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article imageMicrosoft shuts down the social network you didn't know existed

By James Walker     Mar 8, 2017 in Technology
Microsoft has announced it is shutting down its long-forgotten social network launched back in 2011. The site was created by the company's FUSE Labs research division and hasn’t been updated in years. It never attained widespread attention.
If you've never heard of, you can probably forgive yourself. Viewed as an intriguing blend of typical social networks and the saving-things-online pin-board Pinterest, Microsoft launched the platform as a kind of internal experiment. Originally demonstrated to university students, it later expanded to anyone who wanted to use it. Microsoft has never stated user numbers but it's safe to say few signed up.
The site is built on Microsoft's now-abandoned "Metro" design language. The tiled interface and focus on typography and space has since been thrown out with Windows 10, although Microsoft is now working to restore some of Metro's core components.'s interface now looks dated and empty though, highlighting what could have been. The site has been largely dormant for years, although the news of its impending shutdown has triggered waves of "goodbye" posts.
In its closure announcement, Microsoft described as a "wonderful outlet for creative expression." The site's simplicity and its global homepage showcasing content from all users made it a good place to share creative material and digital media. The main feed is separated into two tabs, "following" and "everyone," so you can easily see material being shared across the network.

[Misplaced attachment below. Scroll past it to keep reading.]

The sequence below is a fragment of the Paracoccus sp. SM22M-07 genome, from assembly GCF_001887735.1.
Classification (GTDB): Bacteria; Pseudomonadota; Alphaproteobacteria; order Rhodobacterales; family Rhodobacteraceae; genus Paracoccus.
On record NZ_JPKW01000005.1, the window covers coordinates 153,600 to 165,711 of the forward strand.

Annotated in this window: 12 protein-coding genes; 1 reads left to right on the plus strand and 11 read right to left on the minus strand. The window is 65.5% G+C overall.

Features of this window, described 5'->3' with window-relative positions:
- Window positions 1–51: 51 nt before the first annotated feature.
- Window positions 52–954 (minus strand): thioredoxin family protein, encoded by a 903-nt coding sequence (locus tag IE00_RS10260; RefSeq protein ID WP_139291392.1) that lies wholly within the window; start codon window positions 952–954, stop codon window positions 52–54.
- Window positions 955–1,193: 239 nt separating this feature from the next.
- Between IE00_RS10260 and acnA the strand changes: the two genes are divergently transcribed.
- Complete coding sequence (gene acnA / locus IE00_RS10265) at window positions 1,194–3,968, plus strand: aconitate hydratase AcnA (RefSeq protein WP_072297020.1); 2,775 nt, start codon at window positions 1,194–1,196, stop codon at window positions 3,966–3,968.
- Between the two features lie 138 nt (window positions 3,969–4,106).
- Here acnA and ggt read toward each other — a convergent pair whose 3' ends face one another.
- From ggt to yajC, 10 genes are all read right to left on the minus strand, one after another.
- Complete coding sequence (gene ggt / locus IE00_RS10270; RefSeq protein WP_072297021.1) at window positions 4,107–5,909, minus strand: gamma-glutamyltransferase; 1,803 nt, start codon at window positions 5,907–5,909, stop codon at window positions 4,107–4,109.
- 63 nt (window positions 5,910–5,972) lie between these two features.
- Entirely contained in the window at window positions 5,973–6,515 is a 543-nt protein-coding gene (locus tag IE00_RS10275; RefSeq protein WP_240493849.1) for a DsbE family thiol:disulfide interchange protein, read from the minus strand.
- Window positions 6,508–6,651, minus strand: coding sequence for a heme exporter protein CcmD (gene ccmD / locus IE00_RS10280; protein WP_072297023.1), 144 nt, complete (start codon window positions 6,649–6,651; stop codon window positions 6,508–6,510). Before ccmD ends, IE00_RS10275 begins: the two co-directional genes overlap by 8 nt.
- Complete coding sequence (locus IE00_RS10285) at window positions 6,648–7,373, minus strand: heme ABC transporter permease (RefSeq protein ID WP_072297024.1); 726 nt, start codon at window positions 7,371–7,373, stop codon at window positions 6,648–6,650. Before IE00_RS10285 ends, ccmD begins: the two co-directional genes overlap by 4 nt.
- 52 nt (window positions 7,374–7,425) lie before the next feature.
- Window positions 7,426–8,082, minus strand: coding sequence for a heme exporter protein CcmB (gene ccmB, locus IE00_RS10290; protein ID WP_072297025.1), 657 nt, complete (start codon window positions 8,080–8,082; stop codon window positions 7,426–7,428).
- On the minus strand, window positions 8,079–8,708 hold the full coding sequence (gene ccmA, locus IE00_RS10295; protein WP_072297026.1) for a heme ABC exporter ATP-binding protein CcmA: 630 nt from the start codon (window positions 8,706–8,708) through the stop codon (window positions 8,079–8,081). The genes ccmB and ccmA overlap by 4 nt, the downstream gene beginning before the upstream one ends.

Despite its inability to grow out of FUSE Labs and become mainstream, Microsoft said it still views as a success. The site was used as a testing ground for social media concepts, interface designs and features that have later been evolved in Microsoft's other products. let you group posts into collections – a key feature of Google Plus, launched in the same year – and offered automatic machine translation of foreign-language posts. Today's social networks don't generally come with this capability.
"Socl has been a wonderful outlet for creative expression, as well as a place to enjoy a supportive community of like-minded people, sharing and learning together," said Microsoft. "In supporting you, Socl’s unique community of creators, we have learned invaluable lessons in what it takes to establish and maintain community as well as introduce novel new ways to make, share and collect digital stuff we love."
Microsoft never really intended to be a fully-fledged Facebook rival. It even relied on Facebook itself to handle user logins.'s experimental nature has left it with other strange behaviour quirks and limitations. You can’t upload a photo without text or add people as friends. will remain online for another week. After March 15, it'll be permanently inaccessible. With gone, Microsoft no longer has a consumer-focused social network, unless you count its Xbox Live gaming platform. On the enterprise side, the company continues to promote Yammer as part of Office 365, a fully-fledged business communication service billed as Facebook for organisations. It also now owns LinkedIn, viewed as the leading social network for business professionals.
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